Chinese influence in the United Nations and its affiliated international organizations has been expanding significantly over the past decade.

China watchers long have hoped that the communist nation’s integration into the international system would “normalize” China. They hoped China would come to appreciate the value of observing international rules and norms and become freer economically and politically.

However, it is now clear that the reverse actually has happened and that China is influencing those organizations far more than they are moderating China.

The most glaring example is the obsequious treatment China received from the World Health Organization despite its lack of transparency and cooperation on COVID-19, the disease caused by the new coronavirus. However, that is hardly the only example. 

Another is the International Telecommunication Union, which has been led by China’s Houlin Zhao as secretary-general since 2015 following his election at the organization’s plenipotentiary conference. Founded in 1865 as the International Telegraph Union, the global entity is responsible for issues related to information and communication technologies.

Even before he became secretary-general of the union, Zhao had sought to insulate China from agreed practices on internet governance. He actively attempted to undermine the role of ICANN (the Internet Corporation for Assigned of Names and Numbers), the private, nonprofit entity responsible for coordinating key processes and procedures necessary for the internet to operate smoothly and doing so through a governance structure with multiple stakeholders.

Zhao, who was born in China, pressed Chinese companies and internet service providers to go solely through Beijing’s National Internet Registry rather than the Asia-Pacific Network Information Center, which ICANN processes entail.

When Zhao was head of the Telecommunication Standardization Bureau of the International Telecommunication Union, he fought for Chinese national authorities to be allowed to grant new addresses directly.  

Since becoming secretary-general of the International Telecommunication Union, Zhao has championed Beijing’s priorities in violation of his obligation to be a neutral international civil servant. For example, under his leadership:

—Earlier this year, the Financial Times noted how the International Telecommunication Union has provided a forum for Chinese proposals for a “radical change to the way the internet works … which critics say will also bake authoritarianism into the architecture underpinning the web.”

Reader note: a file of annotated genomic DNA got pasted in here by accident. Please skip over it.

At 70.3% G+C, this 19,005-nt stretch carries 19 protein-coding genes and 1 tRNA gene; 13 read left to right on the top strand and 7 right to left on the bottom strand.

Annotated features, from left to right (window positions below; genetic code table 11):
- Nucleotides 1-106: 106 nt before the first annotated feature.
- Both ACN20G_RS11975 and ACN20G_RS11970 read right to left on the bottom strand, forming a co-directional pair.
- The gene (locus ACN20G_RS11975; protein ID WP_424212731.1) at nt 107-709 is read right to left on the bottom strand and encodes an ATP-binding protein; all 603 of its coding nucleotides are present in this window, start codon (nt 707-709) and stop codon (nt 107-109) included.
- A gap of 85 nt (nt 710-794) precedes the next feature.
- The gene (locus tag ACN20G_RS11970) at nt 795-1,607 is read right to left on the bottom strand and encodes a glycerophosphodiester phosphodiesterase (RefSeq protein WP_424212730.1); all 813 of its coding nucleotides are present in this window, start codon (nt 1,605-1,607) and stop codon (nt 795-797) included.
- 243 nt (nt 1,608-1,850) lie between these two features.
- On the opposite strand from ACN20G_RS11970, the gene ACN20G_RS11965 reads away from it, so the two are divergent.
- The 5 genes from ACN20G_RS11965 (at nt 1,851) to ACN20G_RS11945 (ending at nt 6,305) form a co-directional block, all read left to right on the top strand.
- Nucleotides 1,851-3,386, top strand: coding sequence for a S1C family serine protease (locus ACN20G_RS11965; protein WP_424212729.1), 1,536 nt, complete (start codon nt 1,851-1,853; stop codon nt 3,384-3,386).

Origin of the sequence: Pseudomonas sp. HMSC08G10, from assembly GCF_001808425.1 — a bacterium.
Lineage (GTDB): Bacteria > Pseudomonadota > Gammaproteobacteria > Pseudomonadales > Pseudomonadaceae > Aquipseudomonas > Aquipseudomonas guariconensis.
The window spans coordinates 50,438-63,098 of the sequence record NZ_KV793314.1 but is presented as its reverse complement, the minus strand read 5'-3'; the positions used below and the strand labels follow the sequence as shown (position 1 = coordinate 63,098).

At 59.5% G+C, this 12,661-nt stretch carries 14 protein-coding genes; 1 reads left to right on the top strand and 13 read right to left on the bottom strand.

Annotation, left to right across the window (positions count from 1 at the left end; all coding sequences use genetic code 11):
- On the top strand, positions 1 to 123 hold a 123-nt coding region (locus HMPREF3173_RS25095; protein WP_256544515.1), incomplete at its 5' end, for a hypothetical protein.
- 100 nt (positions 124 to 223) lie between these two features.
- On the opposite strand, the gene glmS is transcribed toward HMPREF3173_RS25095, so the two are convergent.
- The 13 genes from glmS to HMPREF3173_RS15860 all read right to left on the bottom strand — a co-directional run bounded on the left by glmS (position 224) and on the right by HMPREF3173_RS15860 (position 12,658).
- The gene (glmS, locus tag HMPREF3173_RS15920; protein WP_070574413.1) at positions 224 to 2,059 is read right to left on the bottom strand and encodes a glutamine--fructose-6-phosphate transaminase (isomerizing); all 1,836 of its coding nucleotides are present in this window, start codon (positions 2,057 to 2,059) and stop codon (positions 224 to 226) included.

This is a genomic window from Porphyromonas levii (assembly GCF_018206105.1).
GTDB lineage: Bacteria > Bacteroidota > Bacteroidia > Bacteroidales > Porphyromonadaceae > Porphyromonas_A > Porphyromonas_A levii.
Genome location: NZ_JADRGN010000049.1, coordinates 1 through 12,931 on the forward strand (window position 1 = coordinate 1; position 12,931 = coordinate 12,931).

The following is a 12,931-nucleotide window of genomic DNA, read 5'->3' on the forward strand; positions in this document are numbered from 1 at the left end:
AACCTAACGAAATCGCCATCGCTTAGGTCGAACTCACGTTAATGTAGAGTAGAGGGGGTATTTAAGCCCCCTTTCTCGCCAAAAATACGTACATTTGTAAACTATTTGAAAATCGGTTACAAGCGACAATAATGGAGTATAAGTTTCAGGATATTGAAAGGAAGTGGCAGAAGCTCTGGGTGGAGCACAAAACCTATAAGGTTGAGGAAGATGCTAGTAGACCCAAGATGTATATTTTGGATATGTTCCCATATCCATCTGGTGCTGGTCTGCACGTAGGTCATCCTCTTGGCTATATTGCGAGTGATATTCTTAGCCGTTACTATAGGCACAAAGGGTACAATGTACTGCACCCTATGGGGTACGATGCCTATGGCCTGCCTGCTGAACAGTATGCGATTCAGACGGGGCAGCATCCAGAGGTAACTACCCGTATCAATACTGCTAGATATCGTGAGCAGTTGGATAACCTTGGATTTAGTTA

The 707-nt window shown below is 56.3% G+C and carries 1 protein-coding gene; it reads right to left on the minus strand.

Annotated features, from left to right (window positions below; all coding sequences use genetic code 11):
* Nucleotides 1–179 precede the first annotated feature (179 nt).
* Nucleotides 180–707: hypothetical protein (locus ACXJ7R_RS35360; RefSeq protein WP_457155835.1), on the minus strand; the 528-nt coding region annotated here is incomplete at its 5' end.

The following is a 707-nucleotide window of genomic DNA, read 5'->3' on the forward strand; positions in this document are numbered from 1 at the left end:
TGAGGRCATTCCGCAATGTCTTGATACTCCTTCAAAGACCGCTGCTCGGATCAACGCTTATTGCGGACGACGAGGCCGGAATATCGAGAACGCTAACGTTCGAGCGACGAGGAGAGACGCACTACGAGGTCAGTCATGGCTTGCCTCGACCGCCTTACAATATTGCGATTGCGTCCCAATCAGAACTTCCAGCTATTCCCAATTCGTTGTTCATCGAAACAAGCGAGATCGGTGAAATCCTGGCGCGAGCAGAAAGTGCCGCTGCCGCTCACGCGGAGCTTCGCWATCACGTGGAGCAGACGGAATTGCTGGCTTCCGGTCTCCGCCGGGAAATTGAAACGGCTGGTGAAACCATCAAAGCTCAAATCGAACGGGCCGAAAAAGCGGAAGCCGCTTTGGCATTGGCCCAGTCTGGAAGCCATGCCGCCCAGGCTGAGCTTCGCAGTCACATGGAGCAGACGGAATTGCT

—In 2019, Zhao vowed to join hands with China on its Belt and Road Initiative, saying: “It’s the grand guide and platform for China’s foreign aid plans. It’s an express train that once you get on, you can join forces with China and develop along with the country.” 

—In 2017, Zhao again championed China’s key investment effort, saying: “China’s One Belt, One Road can improve lives at scale through ICT [information and communications technology] investment.”  

Most recently, Zhao has dismissed U.S. security concerns about the involvement of the Chinese telecom company Huawei in developing 5G mobile networks as a “loser’s attitude.”

“Those preoccupations with Huawei’s equipment, up to now there is no proof so far,” Zhao said. “I would encourage Huawei to be given equal opportunities to bid for business, and during the operational process, if you find anything wrong, then you can charge them and accuse them. But if we don’t have anything then to put them on the blacklist—I think this is not fair.”

Zhao’s attitude ignores legitimate security concerns about Huawei.

As a Chinese company, Huawei is subject to China’s national security and cybersecurity laws, which mandate government access to all information that transits, is stored on, or in any other way touches that nation’s networks—even if the information is collected outside China.

Moreover, because of China’s focus on integrating civilian and military industrial sectors, its products are more likely to be exploited by the People’s Liberation Army.

This only exacerbates a proven history of low cybersecurity standards, stealing intellectual property and data, and deliberately circumventing international sanctions on rogue nations such as Iran.

Upon appointment, International Telecommunication Union officials, including the secretary-general, take an oath of office. Zhao was sworn in with the following pledge:

I solemnly swear to exercise in all loyalty, discretion and conscience the functions entrusted to me as a staff member of the International Telecommunication Union; to discharge these functions and to regulate my conduct with the interest of the Union only in view, without seeking or accepting instructions or assistance from any Government or other authority external to the Union in regard to the accomplishment of my duties.

It is extraordinary for an international civil servant to shill blatantly for a company from his home country the way Zhao is doing for Huawei, or to so boldly endorse initiatives of his home country the way Zhao has championed China’s Belt and Road Initiative. It is even rarer when those statements involve official responsibilities.

The member states of the International Telecommunication Union should remind Zhao that he reports to them, not to Beijing.